Lucky Pasig City residents. It seems their local government is truly concerned about their health.
It was recently reported that the city was giving public and private establishments two years to remove smoking areas under an amended anti-smoking ordinance by councilor Alexee Santiago.
Raquel Naciongayo, head of the City Environment and Natural Resources Office (Cenro), said establishments had until 2014 to remove smoking areas. The ordinance covers beerhouses, nightclubs, restaurants, shopping malls, and other private and public establishments.
Naciongayo said the city was taking the bold move because it was costing some P15 million a year to provide medical care to smokers while taxes from cigarette manufacturers totaled only P5 million annually.
Health experts and anti-smoking advocates have been doing the math for years, telling governments the money earned from tobacco hardly covered medical care for smokers. In the Philippines, the message is generally ignored by local governments.
Manila, in fact, cannot even enforce the smoking ban in public utility vehicles. While most commuters no longer smoke inside jeepneys, drivers puff away on the streets of Manila. Cigarette vendors, who have disappeared from the streets of other cities, are still in the middle of Manila roads. I am inclined to think that the Metro Manila Development Authority has made the city the metropolis’ smoking area.
Pasig’s new initiative has earned commendation from the Southeast Asia Tobacco Control Alliance, which stated, “A healthy population is a true indicator of development.” Ipat Luna of HealthJustice Philippines, a nongovernment organization that aims to bridge public health and law, said, “Protecting the constituents is not a choice. It is a minimum requirement.”
The organizations pointed out that Davao City, which had strictly enforced an anti-tobacco ordinance for several years now, already had evidence of how the smoking ban had saved many lives. It was reported that the death rate in Davao from lung cancer dropped from 113 in 2008 to 38 in 2009.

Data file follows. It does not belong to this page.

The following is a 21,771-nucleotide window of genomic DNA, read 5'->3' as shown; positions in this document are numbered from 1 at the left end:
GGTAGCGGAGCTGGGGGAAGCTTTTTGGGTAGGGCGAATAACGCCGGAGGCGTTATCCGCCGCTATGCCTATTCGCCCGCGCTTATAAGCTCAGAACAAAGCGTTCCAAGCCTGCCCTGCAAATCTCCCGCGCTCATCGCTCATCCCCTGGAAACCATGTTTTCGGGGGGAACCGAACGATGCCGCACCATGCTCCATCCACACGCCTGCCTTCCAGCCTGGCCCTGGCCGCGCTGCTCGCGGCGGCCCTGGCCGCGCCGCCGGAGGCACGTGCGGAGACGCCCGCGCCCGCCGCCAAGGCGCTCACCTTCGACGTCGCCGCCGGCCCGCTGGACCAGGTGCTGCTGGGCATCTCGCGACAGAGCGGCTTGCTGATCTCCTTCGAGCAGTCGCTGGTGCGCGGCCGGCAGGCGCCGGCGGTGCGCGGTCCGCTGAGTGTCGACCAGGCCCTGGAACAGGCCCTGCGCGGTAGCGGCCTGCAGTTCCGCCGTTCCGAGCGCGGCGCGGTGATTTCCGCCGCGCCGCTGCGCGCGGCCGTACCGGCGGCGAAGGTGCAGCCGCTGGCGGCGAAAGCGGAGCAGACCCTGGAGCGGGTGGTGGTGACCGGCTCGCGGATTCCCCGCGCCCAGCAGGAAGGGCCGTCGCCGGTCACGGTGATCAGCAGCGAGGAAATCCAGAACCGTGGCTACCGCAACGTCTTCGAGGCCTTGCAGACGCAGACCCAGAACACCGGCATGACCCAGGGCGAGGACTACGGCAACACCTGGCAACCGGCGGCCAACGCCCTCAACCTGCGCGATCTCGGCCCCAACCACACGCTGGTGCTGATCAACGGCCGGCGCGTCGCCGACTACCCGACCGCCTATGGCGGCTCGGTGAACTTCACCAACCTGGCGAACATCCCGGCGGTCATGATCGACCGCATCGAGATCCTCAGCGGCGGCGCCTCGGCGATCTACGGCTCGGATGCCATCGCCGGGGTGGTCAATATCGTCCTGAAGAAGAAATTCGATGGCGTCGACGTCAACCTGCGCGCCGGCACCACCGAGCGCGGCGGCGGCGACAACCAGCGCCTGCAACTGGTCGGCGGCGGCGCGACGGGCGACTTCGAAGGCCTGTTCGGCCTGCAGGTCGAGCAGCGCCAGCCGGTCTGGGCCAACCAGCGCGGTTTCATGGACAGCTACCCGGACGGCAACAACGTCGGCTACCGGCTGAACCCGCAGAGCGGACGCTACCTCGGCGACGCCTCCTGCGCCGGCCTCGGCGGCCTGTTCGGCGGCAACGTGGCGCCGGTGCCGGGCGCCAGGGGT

Conference on consumerism
The Philippine Product Safety and Quality Foundation and the National Consumers Affairs Council are conducting a seminar on “Understanding the Overview of ISO 10002:2004—Quality Management: Customer Satisfaction—Guideline for Complaint Handling in Organizations” on Feb. 23, 8:30 a.m.-5 p.m., JV del Rosario Room, 4/F, AIM Conference Center, Benavidez St., Legazpi Village, Makati.
ISO 10002:2004 provides guidance on complaints-handling related to products within an organization, including planning, design, operation, maintenance and improvement. It addresses, among others, enhancing customer satisfaction, resolving complaints, and enhancing an organization’s ability to improve its product and customer service.
The World Wide Fund for Nature-Philippines, with E-bay Philippines, has launched Greener at 50 Online Auction. You can support conservation efforts by buying limited-edition items; once-in-a-lifetime experiences with Boy Abunda, Liza Macuja, the rugby team, Sassa Jimenez, Pat Dy and Sara Black, among others; and WWF exclusive immersion trips. (Visit wwf.org.ph or www.facebook.com/WWF.Philippines.)
The Natasha Goulbourn Foundation, which is in the forefront of the campaign to heighten awareness of depression, which has resulted in the rising number of suicides, is selling Moody Watches for P1,000. Proceeds will help support NGF’s many activities for depression awareness and suicide prevention. As the name suggests, the watch changes according to the wearer’s mood. Call 8972217.
Send letters to The Consumer, Lifestyle Section, Philippine Daily Inquirer, 1098 Chino Roces Ave. cor. Mascardo and Yague Sts., 1204 Makati City; fax 8974793/94; or e-mail l[email protected]